Lockdowns associated with the COVID-19 pandemic have reduced the amount of anthropogenic seismic noise, or sounds – and thus vibrations – created by human movement through things like travel, rock concerts, and commuting to work. This drop in seismic noise, which Nature calls the “hum of vibrations in the planet’s crust,” means the planet is moving less.
More typically, seismic noise occurs through geological disturbances, like an avalanche, volcanic eruption, or even a meteor impact. These events result in low-frequency sounds that are below the range of human hearing and only detectable through instruments specifically designed for such tailored detection, like seismographs, according to NOAA's ESRL Infrasonics Program.
Vibration levels can also be influenced by traffic, machinery, and electrical power lines – all of which can mask the sounds of natural seismicity, reports a 2017 study on urban seismology. Such differences can be seen between working days and holidays, or between night and daytime when people are most likely to be out and about. Even rock concerts can cause Earth to rattle. Researchers with the Institute of Geological and Nuclear Sciences of Australia recorded seismic activity during a 2011 Foo Fighters concert and an AC/DC concert four years later. Their seismographs were able to pick up the shaking caused by the “weight of the fans dancing, as well as the sound system.”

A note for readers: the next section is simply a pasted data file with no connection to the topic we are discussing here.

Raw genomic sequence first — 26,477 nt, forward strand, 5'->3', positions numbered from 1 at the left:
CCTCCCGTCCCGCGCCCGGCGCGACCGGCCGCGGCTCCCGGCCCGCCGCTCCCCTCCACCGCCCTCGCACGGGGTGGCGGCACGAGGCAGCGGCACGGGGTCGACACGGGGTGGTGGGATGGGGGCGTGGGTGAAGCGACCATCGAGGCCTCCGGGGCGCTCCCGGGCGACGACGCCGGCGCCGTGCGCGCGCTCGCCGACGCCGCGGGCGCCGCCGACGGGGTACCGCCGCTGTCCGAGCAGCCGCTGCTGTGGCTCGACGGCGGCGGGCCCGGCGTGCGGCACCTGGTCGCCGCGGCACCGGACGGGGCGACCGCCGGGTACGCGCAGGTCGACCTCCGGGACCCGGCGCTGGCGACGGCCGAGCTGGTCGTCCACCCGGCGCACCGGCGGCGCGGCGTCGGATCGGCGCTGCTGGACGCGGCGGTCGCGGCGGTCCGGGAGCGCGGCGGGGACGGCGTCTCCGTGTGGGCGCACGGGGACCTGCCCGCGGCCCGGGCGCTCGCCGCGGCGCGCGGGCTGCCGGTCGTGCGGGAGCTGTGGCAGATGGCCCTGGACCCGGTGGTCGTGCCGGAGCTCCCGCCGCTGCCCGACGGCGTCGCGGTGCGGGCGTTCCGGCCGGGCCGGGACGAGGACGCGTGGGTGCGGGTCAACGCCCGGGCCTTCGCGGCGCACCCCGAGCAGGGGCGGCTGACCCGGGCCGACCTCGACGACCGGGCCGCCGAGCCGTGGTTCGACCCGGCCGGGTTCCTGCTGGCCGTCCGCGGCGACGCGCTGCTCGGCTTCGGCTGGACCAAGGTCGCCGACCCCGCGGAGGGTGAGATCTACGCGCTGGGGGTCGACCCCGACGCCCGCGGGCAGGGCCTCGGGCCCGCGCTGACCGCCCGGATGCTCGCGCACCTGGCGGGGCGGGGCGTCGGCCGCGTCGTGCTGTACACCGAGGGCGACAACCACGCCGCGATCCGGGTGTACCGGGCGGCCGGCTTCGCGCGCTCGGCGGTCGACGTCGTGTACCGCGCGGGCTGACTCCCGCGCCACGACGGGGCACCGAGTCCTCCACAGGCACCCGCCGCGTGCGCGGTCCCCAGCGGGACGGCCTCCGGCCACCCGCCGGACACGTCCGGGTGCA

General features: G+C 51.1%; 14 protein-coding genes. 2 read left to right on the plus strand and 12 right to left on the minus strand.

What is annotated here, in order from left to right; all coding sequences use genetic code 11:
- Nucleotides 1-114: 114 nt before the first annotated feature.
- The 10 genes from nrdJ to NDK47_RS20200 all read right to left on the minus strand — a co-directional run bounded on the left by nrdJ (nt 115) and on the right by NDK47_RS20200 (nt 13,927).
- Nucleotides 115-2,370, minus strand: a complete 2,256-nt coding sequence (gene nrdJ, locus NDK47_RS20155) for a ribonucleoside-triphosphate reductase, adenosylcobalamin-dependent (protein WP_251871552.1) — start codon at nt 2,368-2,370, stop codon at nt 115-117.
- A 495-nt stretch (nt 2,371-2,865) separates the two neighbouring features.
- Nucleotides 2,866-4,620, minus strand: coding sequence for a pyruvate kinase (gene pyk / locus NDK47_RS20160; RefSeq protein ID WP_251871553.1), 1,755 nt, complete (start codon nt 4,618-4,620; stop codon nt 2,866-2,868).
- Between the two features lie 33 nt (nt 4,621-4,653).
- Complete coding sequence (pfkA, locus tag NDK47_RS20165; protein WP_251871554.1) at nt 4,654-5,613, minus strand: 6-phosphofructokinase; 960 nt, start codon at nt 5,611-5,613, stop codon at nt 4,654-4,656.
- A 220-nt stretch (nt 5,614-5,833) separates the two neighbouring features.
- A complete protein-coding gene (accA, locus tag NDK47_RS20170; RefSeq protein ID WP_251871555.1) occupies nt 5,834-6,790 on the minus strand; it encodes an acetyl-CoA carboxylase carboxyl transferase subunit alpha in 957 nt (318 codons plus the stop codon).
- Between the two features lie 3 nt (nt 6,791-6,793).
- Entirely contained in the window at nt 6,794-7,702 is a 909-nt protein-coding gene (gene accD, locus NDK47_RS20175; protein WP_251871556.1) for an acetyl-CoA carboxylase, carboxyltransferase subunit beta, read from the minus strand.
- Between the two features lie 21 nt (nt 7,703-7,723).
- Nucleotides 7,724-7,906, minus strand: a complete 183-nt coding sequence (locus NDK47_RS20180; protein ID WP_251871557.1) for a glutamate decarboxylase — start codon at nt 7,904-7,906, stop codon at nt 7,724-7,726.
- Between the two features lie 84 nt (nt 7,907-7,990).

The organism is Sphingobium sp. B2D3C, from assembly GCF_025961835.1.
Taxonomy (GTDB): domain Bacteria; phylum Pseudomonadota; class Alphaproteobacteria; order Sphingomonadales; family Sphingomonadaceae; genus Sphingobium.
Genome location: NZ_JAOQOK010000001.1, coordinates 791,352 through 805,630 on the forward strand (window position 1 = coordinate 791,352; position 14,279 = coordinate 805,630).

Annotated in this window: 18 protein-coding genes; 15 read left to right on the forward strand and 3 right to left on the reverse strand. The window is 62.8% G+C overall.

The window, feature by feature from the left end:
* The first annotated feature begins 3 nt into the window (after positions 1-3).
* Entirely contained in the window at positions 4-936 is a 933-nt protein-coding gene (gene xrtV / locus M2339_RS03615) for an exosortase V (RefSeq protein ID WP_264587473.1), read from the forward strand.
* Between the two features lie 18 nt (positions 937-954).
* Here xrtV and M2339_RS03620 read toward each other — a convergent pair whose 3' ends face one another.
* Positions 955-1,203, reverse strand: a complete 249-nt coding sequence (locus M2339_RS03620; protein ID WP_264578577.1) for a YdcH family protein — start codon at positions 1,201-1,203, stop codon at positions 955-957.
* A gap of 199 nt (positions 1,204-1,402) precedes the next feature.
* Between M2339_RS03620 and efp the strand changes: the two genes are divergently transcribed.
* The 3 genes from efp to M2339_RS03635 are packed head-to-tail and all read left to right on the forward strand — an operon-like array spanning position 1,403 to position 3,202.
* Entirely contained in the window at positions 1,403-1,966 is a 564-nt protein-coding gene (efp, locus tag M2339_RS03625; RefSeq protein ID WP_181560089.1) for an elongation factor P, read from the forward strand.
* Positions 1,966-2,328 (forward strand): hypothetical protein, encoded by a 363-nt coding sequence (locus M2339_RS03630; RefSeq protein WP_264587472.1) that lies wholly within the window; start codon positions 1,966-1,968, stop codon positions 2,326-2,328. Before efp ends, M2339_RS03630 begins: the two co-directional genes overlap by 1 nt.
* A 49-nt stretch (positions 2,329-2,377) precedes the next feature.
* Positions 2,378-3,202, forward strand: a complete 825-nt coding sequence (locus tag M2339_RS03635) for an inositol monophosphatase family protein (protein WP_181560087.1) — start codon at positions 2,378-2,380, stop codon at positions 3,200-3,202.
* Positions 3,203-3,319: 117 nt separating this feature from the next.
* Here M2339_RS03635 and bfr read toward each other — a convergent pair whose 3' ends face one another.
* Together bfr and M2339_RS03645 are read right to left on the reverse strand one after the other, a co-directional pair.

In Belgium, for example, seismologist Thomas Lecocq with the Royal Observatory of Belgium in Brussels says that the current mean noise level is 33 percent lower than before stay-at-home measures were implemented on March 14. (Lecocq set up a coding system made to extract seismic data from other locations to show the effects of social distancing.)
“It seems quite clear that over the last few days, the increase in noise level at dawn (blue line) is much less steep than over the past few weeks,” wrote Stephen Hicks, a seismologist at Imperial College London, in a Tweet from March 26. “I guess this is due to a much weaker morning rush hour – fewer people commuting and no school runs.”
Social distancing measures present a unique learning opportunity for geoscientists to listen to the planet’s natural rumblings without the background noise of people, allowing them to create baseline information for future studies. The absence of people running, driving, and flying around may also allow for the detection of smaller earthquakes and other data about seismological activity otherwise not heard.